A Philadelphia woman who participated in one of the largest credit card fraud schemes ever charged by the Justice Department was sentenced today to 40 months in prison, U.S. Attorney Paul J. Fishman announced.
Vernina Adams, 34, previously pleaded guilty before Judge Anne E. Thompson to an information charging her with one count of conspiracy to commit bank fraud. Judge Thompson imposed the sentence today in Trenton federal court.
According to documents filed in this case and statements made in court:
Adams was originally charged in February 2013 as part of a conspiracy, led by Tahir Lodhi, Babar Qureshi, Ijaz Butt, and others, to fabricate more than 7,000 false identities and obtain tens of thousands of credit cards. Since then, 19 people, including Adams, have pleaded guilty in connection with the scheme.
The scheme involved a three-step process in which the defendants would make up a false identity by creating fraudulent identification documents and a phony credit profile with the major credit bureaus; pump up the credit of the false identity by providing bogus information about that identity’s creditworthiness; then borrowed or spent as much as they could without repaying the debts – causing more than $200 million in confirmed losses to businesses and financial institutions.
The scope of the criminal enterprise required Adams and others to construct an elaborate network of false identities. Across the country, the conspirators maintained more than 1,800 “drop addresses,” including houses, apartments and post office boxes, which they used as the mailing addresses of the false identities.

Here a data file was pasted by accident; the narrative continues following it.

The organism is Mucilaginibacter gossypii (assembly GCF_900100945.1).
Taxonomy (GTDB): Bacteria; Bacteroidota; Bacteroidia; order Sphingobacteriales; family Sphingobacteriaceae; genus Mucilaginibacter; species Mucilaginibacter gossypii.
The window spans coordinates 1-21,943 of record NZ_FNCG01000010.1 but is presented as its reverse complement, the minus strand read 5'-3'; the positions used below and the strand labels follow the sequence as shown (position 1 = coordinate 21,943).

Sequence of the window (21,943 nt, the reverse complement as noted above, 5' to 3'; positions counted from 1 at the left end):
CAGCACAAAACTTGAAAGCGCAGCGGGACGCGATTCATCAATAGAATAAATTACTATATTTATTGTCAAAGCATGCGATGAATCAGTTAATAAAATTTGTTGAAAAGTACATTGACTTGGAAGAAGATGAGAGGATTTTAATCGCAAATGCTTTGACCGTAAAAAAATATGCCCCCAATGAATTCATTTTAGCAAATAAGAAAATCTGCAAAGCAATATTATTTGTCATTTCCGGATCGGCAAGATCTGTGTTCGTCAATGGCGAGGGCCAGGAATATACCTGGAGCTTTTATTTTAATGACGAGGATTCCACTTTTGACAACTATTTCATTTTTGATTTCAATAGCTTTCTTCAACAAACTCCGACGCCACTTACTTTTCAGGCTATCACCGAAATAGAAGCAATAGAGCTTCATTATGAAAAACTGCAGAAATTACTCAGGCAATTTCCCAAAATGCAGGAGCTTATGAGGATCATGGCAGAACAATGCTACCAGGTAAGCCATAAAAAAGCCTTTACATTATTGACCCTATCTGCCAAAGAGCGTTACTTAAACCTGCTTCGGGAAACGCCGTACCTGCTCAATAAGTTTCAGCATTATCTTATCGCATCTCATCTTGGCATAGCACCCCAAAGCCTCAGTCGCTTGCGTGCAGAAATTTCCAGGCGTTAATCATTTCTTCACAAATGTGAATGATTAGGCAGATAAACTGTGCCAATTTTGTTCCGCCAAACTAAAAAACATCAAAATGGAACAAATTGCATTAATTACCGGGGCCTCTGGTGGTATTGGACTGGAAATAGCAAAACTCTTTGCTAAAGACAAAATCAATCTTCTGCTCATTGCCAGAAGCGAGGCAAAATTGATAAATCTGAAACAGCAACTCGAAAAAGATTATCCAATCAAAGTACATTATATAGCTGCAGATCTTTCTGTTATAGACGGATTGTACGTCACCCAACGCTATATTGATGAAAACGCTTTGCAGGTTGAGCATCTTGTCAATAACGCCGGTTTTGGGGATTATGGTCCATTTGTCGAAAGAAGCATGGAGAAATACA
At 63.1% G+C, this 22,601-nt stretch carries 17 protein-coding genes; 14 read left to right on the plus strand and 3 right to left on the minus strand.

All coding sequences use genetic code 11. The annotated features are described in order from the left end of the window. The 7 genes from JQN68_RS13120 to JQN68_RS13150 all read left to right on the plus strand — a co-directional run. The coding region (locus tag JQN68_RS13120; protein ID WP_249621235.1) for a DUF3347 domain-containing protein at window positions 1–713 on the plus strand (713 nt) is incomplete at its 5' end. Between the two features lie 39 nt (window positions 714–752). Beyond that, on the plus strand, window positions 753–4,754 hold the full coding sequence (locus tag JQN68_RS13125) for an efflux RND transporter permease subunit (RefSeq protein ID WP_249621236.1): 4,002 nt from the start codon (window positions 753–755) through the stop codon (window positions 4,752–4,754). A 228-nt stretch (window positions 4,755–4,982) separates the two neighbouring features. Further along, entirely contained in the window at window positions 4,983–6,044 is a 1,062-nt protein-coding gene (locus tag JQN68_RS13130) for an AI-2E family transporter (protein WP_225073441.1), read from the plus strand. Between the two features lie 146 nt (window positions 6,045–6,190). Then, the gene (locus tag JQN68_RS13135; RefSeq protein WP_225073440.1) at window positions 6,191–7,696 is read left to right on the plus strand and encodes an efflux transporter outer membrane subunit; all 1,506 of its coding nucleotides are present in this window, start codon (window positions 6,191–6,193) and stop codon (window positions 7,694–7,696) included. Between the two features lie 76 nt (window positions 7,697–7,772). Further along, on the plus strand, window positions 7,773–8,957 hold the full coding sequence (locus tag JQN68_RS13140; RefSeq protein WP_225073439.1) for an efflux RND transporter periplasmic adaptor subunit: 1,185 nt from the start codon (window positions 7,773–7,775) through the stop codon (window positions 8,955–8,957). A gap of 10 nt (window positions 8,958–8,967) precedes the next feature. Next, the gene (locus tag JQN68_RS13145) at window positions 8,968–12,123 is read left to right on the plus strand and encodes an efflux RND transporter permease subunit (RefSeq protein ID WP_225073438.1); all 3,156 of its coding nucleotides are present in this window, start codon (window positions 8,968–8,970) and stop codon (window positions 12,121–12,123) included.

Adams and her conspirators also used sophisticated methods – including a network of black-market businesses called “tradelines” providers – to commit fraud.
Tradelines come in two varieties: primary tradelines and authorized user tradelines. Primary tradelines are lines of credit in a credit history. If a credit card user has primary tradelines in good standing, it can have a significant impact on the user’s credit score, enabling the user to borrow more from credit card issuers. A second kind of tradeline is the “authorized user” tradeline, where a credit card holder adds another individual to a credit card account. This raises the credit score of the authorized user, who inherits some of the primary user’s credit history.
During her plea proceeding, Adams admitted advertising on Craigslist for individuals willing to add someone onto their credit cards. She also admitted selling other members of the conspiracy fraudulent tradelines, including by working with Acapulco Jewelry, a complicit business in California. Adams would extend a fictitious line of credit to a false identity, backdate the line of credit so it appeared to have existed for a longer period of time, then falsely report the line of credit had been paid.
In addition to the prison term, Judge Thompson sentenced Adams to five years of supervised release.